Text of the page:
We must encourage one another, through the ups and downs of our lives, to remember that while the ‘weather’ of our situation may change dramatically, the God who is in charge does not change. We will always feel cold when it is icy, get wet when it rains, and struggle when it gets too hot – those are normal and right reactions to our conditions. In the same way, we will grieve, feel fear or anxiety, anger and horror, depending on what is happening. We bring those feelings to God – as the psalmists did – and with thanksgiving (as the psalmists and the apostles did) we rejoice that He does not change, that He is in control, and that He will prove faithful through it all.

Sweet fragrance…

Then the Lord said to Moses, “Take fragrant spices..and make a fragrant blend of incense..It is to be salted and pure and sacred..place it in front of the ark of the covenant law in the tent of meeting, where I will meet with you. It shall be most holy to you.

(Ex 30.34-36)

The next day John saw Jesus coming towards him and said, “Look, the Lamb of God, who takes away the sin of the world!”

(Jn 1.29)

In the Messiah, in Christ, God leads us from place to place in one perpetual victory parade. Through us, he brings knowledge of Christ. Everywhere we go, people breathe in the exquisite fragrance. Because of Christ, we give off a sweet scent rising to God, which is recognized by those on the way of salvation – an aroma redolent with life. 

(2 Cor 2.14-16, The Message)

Through Jesus, therefore, let us continually offer to God a sacrifice of praise – the fruit of lips that confess his name. And do not forget to do good and to share with others, for with such sacrifices God is pleased.

(Heb 13.15&16)

In the regime of temple worship which God instituted with his people, there was a special incense – to be used only within the confines of that building, and for one purpose only. This particular smell, composed of rich spices, would instantly alert the worshipper to the fact that they were in a place set aside for meeting with God.  This building would smell different from every other, a perfume different from any flower, shrub or spice they knew in daily life, a building set apart for a special purpose. The scent would speak immediately of a holy place, one where God was pleased to encounter his people, where they were put right with him through the sacrificial system.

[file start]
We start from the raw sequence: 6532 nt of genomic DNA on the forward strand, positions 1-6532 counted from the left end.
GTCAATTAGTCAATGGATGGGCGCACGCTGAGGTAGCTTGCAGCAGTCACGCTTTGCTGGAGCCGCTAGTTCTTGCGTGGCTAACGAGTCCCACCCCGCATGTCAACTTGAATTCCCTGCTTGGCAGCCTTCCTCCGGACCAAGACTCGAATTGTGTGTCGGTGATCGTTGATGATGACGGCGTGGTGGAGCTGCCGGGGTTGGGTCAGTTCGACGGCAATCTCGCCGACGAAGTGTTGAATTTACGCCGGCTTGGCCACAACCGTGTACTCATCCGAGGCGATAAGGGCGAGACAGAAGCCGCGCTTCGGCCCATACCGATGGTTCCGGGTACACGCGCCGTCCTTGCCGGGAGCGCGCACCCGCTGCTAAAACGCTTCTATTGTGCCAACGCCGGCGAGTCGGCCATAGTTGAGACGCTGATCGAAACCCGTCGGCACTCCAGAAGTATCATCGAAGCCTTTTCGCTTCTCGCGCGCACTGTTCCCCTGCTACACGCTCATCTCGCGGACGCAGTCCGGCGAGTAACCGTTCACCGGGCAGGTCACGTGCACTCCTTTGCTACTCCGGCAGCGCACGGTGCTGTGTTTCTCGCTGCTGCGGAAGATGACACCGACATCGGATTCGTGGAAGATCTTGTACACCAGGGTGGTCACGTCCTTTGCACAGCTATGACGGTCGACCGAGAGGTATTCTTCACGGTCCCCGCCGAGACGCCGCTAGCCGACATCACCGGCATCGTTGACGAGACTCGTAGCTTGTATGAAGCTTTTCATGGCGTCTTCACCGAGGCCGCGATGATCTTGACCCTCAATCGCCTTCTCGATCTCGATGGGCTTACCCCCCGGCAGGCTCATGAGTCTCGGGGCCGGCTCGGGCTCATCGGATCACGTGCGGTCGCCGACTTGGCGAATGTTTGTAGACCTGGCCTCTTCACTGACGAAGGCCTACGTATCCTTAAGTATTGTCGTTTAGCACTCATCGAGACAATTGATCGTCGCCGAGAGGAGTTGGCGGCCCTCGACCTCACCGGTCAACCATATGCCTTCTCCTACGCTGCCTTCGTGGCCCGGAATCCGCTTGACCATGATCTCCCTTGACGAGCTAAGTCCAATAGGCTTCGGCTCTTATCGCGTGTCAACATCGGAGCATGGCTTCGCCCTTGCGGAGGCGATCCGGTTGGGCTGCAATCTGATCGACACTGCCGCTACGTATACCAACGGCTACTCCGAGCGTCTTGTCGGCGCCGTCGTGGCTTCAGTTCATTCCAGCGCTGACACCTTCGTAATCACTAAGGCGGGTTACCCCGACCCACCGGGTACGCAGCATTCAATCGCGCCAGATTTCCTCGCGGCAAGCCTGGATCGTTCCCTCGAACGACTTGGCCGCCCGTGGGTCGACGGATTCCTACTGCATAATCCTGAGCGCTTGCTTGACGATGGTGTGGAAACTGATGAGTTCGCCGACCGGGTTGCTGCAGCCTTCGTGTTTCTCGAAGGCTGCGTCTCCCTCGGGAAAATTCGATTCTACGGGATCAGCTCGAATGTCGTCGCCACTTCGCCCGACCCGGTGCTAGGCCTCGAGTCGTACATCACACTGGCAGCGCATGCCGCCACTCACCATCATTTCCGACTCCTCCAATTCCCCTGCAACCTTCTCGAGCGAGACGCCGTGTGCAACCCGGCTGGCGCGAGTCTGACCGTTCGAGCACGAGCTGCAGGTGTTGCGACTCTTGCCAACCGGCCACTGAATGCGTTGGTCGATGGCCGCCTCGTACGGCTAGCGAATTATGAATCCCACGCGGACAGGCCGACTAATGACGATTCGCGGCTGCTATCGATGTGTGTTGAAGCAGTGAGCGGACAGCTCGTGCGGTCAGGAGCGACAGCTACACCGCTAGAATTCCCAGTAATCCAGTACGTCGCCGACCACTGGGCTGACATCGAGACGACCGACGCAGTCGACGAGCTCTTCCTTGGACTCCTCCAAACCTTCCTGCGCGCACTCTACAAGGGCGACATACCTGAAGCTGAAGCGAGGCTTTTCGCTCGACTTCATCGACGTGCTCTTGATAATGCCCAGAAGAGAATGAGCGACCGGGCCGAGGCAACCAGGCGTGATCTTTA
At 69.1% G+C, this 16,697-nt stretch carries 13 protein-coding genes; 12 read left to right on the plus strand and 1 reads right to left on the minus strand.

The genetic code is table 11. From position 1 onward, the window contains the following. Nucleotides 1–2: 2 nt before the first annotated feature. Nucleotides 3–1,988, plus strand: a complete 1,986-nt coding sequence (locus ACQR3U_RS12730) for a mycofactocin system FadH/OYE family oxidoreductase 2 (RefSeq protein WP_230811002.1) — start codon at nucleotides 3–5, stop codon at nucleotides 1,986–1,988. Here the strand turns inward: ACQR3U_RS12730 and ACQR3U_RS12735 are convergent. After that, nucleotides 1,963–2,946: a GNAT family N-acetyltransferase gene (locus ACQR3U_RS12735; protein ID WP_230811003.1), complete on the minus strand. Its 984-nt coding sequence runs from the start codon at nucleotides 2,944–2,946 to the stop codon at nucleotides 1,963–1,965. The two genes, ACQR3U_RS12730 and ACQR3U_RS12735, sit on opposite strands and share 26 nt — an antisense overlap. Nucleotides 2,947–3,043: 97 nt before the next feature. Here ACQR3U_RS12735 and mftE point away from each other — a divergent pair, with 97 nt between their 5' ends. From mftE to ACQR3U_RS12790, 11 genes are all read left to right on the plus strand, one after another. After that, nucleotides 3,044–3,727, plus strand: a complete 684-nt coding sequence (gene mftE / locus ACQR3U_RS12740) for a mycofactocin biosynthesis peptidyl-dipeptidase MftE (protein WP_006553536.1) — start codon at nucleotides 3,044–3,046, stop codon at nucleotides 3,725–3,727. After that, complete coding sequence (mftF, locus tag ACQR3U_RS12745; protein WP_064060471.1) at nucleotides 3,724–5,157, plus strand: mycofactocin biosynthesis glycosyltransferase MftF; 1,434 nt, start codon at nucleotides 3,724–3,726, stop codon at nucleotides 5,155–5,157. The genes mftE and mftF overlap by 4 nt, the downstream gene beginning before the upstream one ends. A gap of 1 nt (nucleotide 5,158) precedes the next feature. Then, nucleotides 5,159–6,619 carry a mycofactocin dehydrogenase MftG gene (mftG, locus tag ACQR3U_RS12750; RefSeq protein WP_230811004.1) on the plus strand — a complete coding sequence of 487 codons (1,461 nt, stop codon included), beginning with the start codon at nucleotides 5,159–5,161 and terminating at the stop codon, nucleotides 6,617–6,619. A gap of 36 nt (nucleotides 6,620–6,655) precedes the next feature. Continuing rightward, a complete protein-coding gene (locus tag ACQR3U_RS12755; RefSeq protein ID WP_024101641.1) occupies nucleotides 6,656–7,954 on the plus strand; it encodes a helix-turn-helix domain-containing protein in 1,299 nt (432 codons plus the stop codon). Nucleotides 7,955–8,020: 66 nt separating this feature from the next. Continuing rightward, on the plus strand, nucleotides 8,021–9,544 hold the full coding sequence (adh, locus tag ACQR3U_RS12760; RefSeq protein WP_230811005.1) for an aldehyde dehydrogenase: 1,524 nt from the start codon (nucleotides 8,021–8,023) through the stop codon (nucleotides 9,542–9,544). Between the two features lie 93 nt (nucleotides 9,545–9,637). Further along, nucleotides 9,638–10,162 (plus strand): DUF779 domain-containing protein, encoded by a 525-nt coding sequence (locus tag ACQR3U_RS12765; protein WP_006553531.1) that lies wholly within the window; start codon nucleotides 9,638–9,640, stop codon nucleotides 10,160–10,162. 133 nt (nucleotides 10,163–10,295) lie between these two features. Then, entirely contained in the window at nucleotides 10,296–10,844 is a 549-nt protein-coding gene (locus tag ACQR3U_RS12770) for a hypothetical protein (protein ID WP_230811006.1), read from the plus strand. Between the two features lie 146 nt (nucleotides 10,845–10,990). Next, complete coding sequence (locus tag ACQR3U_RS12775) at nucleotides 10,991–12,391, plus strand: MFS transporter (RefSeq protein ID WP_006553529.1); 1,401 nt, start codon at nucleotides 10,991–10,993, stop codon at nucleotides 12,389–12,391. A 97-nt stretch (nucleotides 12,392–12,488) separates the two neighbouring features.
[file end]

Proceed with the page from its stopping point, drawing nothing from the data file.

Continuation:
I believe that it is this instant recognition factor which is so significant about the incense in the temple. Even those who only occasionally made the journey to worship there would carry in their sense-memory that particular scent, and each return visit would bring a sense of homecoming, as the smell of incense reached them. Here, in this place, God is..

Our sense of smell is amazing, and scents are strong triggers for memory and recognition. How often have you been jolted from your present situation by a smell, pleasantly or painfully reminded of another time, place or person? My daughter inherited the end of a bottle of perfume which my late mother used for years. I find myself confused by the scent, worn by the one and reminding me so powerfully of the other. In a less serious vein, how many of us treasure the smell of freshly mown grass?! Reeking of spring and summer, of school games fields ready for lunchtime games, it speaks of heat, life and freedom.

What then is the significance of the aroma, or scent which Paul attributes to believers as they follow Christ? Is there something here of the unique fragrance which belongs to the place where God and humankind are reconciled – the cross of Jesus, which once for all replaced the sacrificial system of the temple?

The bible tells us that as we receive Christ’s sacrifice for us, by faith, so we receive new life – his life in us. We are now welcomed into God’s presence because we are ‘in Christ’, and all his triumphs and blessings are counted as ours. This surely means that we are to God as an acceptable fragrance too – we speak of atonement for sin, of reconciliation, of peace. As we seek to live faithfully, increasingly transformed by the Spirit into likeness of Christ, our lives yield the unmistakeable scent of grace. In the same way that the hyacinth fills a room with its fragrance – simply by fulfilling its nature and coming into flower – so also as believers, in obeying and trusting God, we are spreading the scent of the gospel to all with whom we come in contact.